A frequent point cited by potential hand-tool users is the demands of careers and busy lifestyles severely limit the time available for woodworking but not the passion. Most of these woodworkers look forward to more settled times that would allow them to pursue the use of more traditional skills and tools.

   We have to keep in mind that many woodworkers are perfectly happy using modern technology and have no desire to use hand tools or techniques. That is their choice and there is nothing wrong with that.

Evolving Technology

Squares are some of the most-used tools in the woodshop and ones we depend on being accurate to be sure our projects are as well.
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Woodworkers have always followed the advancements in technology. While handsaws are capable of virtually all rip and crosscut needs, high end table saws and fence systems capable of high degrees of accuracy remain prized tools in home wood shops. Angle cuts could be made with an age-old miter box but high-tech miter gauges are among the best selling woodworking accessories today.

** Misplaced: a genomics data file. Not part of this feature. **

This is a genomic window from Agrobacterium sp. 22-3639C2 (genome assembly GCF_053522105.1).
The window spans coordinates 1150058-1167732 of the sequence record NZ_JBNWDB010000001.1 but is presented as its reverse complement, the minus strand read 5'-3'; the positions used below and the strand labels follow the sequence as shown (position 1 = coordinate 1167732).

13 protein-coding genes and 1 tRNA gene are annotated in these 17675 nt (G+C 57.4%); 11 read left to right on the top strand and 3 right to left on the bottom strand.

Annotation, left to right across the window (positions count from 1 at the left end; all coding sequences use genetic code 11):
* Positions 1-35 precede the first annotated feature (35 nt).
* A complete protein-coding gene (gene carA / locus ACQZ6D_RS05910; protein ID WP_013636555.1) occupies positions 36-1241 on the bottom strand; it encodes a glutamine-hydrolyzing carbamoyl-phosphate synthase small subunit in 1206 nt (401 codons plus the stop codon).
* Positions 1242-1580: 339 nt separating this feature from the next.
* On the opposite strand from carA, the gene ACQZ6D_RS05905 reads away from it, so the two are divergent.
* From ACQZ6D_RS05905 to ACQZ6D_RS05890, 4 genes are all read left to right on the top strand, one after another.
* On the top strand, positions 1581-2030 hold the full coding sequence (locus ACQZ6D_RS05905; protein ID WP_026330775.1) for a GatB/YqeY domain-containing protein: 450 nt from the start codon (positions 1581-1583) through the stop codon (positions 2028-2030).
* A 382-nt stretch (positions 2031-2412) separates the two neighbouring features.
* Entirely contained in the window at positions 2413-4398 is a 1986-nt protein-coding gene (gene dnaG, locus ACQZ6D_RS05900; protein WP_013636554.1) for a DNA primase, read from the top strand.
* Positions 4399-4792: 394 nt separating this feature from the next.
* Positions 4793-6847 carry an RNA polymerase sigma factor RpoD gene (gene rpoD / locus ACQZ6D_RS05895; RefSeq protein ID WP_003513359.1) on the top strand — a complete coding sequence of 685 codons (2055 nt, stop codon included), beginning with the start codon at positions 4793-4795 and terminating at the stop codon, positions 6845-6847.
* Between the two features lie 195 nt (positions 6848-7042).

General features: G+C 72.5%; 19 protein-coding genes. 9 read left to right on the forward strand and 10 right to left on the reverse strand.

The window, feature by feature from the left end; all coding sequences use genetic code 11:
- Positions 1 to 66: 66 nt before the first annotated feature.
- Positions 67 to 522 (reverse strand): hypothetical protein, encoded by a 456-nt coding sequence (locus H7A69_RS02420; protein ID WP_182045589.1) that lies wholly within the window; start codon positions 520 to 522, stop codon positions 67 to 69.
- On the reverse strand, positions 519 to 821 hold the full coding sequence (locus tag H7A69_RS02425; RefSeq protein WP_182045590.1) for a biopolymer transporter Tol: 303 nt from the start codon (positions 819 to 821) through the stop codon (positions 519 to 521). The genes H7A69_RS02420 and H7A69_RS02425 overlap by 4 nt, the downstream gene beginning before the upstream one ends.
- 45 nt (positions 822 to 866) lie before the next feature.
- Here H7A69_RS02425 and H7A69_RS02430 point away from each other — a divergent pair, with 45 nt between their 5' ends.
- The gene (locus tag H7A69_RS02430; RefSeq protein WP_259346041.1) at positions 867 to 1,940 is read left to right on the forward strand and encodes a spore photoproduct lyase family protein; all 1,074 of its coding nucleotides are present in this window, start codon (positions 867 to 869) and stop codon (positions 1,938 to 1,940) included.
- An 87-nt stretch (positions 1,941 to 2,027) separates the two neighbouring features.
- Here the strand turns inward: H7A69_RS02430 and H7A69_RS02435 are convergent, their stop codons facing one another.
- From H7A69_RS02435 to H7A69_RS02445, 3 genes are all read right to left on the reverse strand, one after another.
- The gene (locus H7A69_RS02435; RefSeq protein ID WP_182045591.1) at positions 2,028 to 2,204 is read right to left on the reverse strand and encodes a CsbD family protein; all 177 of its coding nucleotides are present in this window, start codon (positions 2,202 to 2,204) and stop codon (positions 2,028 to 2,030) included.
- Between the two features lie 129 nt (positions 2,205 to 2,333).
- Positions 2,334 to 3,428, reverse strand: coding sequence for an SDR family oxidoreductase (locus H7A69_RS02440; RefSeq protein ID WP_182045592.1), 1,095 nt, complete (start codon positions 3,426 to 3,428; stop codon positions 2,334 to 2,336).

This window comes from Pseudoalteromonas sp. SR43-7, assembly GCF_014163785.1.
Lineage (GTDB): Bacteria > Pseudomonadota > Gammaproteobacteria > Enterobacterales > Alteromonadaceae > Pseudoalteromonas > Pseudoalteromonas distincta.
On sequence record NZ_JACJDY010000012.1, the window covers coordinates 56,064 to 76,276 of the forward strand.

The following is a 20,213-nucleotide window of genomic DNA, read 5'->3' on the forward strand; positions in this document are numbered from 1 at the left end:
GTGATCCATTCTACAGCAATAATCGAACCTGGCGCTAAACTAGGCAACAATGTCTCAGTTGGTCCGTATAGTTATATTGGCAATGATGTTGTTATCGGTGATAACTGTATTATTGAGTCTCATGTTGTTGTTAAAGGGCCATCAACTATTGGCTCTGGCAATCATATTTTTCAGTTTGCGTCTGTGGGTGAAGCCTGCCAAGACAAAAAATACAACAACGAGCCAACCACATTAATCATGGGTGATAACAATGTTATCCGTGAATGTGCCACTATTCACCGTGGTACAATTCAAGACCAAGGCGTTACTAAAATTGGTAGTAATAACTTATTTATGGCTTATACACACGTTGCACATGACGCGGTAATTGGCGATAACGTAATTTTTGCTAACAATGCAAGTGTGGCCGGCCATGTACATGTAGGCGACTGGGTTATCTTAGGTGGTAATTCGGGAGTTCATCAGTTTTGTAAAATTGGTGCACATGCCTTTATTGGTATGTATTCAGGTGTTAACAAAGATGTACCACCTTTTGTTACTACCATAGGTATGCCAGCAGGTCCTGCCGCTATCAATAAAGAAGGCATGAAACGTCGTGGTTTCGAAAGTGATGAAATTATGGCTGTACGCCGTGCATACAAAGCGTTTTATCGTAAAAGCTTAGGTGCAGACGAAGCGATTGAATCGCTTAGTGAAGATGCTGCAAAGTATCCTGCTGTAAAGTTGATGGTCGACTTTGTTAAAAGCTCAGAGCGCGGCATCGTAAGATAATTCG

Certainly, hand-cut dovetails are possible and remain a favorite of a segment of the woodworking community. However, the remarkable popularity of the high-tech and super accurate Leigh D4 dovetail jig, just one of several very popular high-end jigs available, clearly demonstrates that a very large portion of the woodworking community enjoys using them.

   The point is, there is nothing new about woodworkers seeking out and using the latest technology available.

Stability and Accuracy

   Some feel the natural tendency off wood to expand and contract in response to temperature and humidity changes lessens the need for accuracy. Others feel those same characteristics make it even more important to cut, shape and form the wood accurately.

Even the pencils we draw our layout lines have options for accuracy today.